U.S. Investigations Services $30 Million Government Contract Fraud Settlement

A $30 million False Claims Act settlement was announced today in the U.S. Investigations Services (USIS) whistleblower initiated lawsuit that accused USIS and Altegrity, its parent company of fraudulent conduct as reported by former USIS executive Blake Percival under the whistleblower provisions of the act.

U.S. Investigations Services $30 Million Government Contract Fraud Settlement

Blake Percival filed a lawsuit alleging that USIS violated the FCA by committing government contract fraud, breaching the terms of their contract to provide background checks for the U.S. Office of Personnel Management (OPM). USIS provided background checks for OPM from 1996 until September 2014. The suit alleged that between at least March 2008 and September 2012, USIS failed to adhere to contractually promised quality reviews of these background checks. 

USIS Executive Blake Percival Says Fired for Reporting Fraud 

Mr. Percival was an executive at USIS, working for the company from 2001 to June 2011, most notably as the Director of Fieldwork Services. Percival further alleged that he was fired in retaliation for refusing to have those employees under his supervision participate in fraudulent activity.  

According to the lawsuit, USIS employees participated in “dumping,” which is the term USIS used for releasing background checks to OPM and being paid for these checks as though they were complete, when in reality, as alleged in the suit, the background checks had not been subjected to the quality reviews required by the contract.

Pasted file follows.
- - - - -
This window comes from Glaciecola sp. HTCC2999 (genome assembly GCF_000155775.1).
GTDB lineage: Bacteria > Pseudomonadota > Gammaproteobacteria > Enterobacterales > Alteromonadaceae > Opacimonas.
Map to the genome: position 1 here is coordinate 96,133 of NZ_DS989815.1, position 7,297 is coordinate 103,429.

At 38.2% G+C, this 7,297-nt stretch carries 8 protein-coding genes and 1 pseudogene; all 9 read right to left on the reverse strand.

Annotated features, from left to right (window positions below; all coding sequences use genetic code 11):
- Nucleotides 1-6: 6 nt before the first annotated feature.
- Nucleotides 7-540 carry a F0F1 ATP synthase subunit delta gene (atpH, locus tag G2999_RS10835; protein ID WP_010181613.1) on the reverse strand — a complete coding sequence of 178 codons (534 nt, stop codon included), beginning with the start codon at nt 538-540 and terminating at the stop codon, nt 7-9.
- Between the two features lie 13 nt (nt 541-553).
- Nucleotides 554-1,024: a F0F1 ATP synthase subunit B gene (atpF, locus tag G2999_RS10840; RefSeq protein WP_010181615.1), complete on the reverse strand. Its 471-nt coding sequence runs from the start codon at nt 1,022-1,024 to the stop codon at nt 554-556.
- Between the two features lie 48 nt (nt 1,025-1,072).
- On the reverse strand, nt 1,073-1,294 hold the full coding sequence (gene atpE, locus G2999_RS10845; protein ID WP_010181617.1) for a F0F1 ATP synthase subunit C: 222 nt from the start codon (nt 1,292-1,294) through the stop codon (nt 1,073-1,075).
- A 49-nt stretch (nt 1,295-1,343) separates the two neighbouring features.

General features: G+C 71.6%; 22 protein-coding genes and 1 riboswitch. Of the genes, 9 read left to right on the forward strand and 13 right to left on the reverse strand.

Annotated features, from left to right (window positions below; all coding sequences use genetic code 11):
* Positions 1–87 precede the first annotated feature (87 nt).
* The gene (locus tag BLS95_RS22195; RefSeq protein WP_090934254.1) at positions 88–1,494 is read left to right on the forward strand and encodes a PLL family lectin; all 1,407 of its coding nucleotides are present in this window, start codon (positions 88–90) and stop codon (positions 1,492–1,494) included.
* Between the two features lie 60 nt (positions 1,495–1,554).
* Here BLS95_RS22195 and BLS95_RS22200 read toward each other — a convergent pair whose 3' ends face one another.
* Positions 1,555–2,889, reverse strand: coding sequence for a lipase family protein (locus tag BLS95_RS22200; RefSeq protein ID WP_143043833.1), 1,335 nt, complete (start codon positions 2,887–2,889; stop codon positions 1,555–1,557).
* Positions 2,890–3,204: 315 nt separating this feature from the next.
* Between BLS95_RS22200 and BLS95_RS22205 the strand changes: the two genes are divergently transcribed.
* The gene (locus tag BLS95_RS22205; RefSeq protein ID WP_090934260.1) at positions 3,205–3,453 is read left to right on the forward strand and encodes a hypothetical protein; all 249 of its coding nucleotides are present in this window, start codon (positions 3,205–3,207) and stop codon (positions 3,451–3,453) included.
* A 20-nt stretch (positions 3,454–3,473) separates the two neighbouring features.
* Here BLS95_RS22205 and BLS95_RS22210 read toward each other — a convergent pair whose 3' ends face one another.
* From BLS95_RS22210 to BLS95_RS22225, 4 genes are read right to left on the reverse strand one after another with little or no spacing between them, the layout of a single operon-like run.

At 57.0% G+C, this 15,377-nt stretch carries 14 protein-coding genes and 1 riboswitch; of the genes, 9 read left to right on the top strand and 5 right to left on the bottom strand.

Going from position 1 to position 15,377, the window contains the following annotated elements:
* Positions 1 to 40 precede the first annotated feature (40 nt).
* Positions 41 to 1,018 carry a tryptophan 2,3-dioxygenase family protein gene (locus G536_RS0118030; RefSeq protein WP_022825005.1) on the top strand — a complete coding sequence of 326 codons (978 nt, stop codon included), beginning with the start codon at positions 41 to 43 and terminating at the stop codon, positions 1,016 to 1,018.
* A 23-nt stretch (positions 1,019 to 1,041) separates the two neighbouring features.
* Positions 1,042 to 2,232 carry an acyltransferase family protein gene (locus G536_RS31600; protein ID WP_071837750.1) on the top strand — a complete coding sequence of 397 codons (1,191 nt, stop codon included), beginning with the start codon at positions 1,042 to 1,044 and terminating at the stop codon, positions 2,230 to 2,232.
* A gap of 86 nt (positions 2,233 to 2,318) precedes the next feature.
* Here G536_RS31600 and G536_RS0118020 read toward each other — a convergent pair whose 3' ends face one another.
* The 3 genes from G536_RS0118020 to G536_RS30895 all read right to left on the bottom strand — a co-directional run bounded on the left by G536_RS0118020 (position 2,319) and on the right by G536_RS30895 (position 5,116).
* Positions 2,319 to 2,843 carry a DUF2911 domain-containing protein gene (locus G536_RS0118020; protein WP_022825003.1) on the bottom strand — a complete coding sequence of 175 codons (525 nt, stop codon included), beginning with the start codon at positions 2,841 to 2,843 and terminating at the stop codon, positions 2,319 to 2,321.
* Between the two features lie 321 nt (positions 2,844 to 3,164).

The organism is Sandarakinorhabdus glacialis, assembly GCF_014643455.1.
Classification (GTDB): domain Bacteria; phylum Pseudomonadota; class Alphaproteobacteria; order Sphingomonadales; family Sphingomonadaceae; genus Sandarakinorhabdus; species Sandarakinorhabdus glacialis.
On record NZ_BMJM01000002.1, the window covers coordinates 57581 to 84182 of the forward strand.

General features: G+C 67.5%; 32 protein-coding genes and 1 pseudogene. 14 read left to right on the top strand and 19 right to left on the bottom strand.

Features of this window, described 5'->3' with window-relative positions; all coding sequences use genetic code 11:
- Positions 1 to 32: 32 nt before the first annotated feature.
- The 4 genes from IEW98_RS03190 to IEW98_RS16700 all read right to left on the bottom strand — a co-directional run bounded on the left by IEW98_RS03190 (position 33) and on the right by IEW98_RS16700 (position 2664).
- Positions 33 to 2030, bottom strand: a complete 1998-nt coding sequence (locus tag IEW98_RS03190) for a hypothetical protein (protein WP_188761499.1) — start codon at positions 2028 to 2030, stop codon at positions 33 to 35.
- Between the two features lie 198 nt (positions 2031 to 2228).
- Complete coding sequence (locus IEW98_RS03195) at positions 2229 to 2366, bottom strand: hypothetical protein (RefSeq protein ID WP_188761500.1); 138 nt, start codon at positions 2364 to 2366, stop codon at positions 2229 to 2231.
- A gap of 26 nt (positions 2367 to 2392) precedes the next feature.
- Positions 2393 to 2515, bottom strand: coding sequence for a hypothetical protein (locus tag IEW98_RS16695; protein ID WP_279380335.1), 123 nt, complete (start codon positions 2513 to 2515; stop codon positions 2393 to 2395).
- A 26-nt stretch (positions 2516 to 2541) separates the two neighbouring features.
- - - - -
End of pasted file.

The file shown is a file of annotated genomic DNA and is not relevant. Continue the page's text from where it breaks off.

FCA Suit Claims Faulty Background Checks Including Edward Snowden’s

The government alleges that OPM paid for a large number of background checks they would not have paid for if they were not falsely led to believe that quality reviews were being performed, and that the background checks were as thorough and accurate as the contract between OPM and USIS mandated. The False Claims Act clearly prohibits such false claims for government money.

An interesting detail of this case is that one of the many background checks performed for OPM by USIS was for Edward Snowden, the notorious former government contractor and CIA employee who leaked classified national security information in the 2013 WikiLeaks incident. USIS conducted a background check on Snowden for OPM in 2011.

While this case was initiated by Percival under the whistleblower provisions of the FCA, it has was taken over by the Department of Justice for prosecution. USIS agreed to settle for $30 Million. In recompense for bringing this fraud to light as a whistleblower, Blake Percival will likely receive 10-30% of the total settlement amount as mandated in the whistleblower award provision of the FCA. His exact share has not yet been determined.

Department of Justice says Unacceptable Shortcuts on Background Checks

In a press release issued by the Department of Justice, Principal Deputy Assistant Attorney General Benjamin C. Mizer, head of the Justice Department’s Civil Division, stated that “Shortcuts taken by any company that we have entrusted to conduct background investigations of future and current federal employees are unacceptable. The Justice Department will ensure that those who do business with the government provide all of the services for which we bargained.”

U.S. Attorney Vincent H. Cohen Jr. also weighed in on this case, noting that “Contractors who do business for the federal government have a responsibility to provide the goods and services they promise. This settlement demonstrates our commitment to holding government contractors accountable.”

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